Train pain and no courtesy

Commuters crowd to board a replacement bus as the line was plunged into chaos. 190271_01

A disabled Pakenham commuter believes courtesy is “extinct” after he was squeezed from two consecutive train replacement busses by crowds of passengers.

Bob Crawford was caught in the weekend’s public transport crush, as travellers were turfed from trains at Caulfield Station on Sunday.

A frustrating trek on overcrowded busses turned into a three-hour ordeal for Mr Crawford, who was pushed out of two bursting vehicles.

As he was using crutches to support his injured ankle, the 26-year-old was unable to stand his ground.

“It happened twice in a row and basically nobody stopped to see if I was okay,” he said.

“Nobody even tried to help fit me on the bus.

“As I was squeezed out of the second, I almost tripped and one woman stopped to ask if I was ok, but that was it.”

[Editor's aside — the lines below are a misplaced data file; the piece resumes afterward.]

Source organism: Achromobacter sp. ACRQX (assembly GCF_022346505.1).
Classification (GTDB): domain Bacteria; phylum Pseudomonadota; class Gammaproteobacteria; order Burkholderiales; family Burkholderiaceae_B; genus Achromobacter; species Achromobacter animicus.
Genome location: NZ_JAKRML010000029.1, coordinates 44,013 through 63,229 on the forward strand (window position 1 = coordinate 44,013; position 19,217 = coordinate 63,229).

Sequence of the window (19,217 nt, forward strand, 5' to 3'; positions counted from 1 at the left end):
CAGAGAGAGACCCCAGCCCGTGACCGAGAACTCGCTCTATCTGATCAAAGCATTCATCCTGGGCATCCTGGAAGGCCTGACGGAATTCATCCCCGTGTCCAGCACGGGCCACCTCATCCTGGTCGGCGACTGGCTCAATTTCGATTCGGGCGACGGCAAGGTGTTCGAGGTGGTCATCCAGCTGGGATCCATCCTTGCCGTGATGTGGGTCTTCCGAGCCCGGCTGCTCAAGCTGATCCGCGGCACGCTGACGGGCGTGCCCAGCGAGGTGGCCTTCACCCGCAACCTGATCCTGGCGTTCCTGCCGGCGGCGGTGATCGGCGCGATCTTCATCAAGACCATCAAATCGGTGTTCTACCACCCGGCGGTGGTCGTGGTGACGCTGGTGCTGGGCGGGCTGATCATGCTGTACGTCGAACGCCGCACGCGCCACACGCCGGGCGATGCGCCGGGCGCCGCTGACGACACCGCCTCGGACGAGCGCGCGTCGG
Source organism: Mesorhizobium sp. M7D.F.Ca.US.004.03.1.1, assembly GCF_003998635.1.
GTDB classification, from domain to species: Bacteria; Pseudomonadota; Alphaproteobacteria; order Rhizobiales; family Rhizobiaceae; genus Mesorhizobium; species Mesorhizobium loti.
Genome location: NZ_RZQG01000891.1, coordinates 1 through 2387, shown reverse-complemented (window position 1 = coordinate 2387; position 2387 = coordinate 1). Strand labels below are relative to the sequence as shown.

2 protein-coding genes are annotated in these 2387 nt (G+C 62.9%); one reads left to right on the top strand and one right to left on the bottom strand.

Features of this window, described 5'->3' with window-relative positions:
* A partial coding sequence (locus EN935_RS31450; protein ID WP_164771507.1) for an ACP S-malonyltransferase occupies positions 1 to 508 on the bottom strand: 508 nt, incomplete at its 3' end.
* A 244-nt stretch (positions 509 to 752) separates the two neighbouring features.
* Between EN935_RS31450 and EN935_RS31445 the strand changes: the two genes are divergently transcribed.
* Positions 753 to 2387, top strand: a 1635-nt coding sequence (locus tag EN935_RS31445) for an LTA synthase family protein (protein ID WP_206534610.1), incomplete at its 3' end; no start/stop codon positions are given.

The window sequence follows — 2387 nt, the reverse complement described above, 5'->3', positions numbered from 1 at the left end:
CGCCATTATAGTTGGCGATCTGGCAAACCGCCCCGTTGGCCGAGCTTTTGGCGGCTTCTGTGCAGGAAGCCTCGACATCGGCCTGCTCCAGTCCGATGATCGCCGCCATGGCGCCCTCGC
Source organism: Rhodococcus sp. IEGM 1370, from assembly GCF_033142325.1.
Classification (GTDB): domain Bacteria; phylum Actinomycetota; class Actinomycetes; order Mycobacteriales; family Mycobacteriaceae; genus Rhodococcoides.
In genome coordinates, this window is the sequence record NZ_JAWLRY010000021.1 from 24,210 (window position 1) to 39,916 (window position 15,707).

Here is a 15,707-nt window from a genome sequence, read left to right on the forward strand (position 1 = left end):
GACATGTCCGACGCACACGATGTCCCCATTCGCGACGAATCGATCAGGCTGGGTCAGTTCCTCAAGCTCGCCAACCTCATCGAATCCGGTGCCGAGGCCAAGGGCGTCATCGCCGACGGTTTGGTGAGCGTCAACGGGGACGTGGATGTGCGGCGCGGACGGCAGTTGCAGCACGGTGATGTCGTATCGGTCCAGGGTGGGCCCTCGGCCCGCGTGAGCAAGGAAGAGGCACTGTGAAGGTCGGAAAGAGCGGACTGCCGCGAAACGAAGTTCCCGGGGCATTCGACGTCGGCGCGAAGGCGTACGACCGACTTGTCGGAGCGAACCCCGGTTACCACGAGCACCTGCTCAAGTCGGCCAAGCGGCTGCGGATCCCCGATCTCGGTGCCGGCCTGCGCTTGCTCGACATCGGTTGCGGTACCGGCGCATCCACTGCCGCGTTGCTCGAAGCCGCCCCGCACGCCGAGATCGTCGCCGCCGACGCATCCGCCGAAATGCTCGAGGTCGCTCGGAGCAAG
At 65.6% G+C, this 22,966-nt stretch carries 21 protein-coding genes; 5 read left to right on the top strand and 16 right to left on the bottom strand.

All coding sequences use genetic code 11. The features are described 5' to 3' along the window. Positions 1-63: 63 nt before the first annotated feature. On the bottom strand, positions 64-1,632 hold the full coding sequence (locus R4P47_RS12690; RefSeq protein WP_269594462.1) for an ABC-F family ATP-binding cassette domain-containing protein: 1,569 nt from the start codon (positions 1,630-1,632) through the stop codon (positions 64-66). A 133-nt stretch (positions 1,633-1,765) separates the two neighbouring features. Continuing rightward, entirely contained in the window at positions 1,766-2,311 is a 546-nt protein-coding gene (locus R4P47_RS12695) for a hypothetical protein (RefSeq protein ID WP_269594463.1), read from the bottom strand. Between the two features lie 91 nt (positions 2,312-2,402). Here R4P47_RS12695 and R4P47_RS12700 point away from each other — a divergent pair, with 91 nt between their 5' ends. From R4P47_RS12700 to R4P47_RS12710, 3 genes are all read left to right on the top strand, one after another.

Mr Crawford, although furious at the quality of Metro services on the Pakenham line recently, does not blame the company for his experience.

“It comes down to courtesy, and it seems like courtesy is extinct,” he said.

“Maybe people were frustrated and fed up by the services, but it’s not really an excuse.

“I worry it would be the same for an elderly person too.”

It comes as Metro Trains recorded its worst punctuality result for on-time services on the Pakenham line since May, 2017.

Additionally, more services were cancelled in January 2019 than ever before on the Pakenham line.

More than 17 per cent of services were late and more than four trains, on average, were cancelled entirely every day of the month.

In a media address, PTV CEO Jeroen Weimar again blamed the falling punctuality figure on several specific incidents and the state-wide upgrades being rolled out.

“I want to again apologise to the passengers caught up in this incident for the inconvenience this caused,” Mr Weimar said.

“We will continue to work with Metro Trains to deliver the best possible service and to ensure passengers are kept fully informed of any changes to their travel.”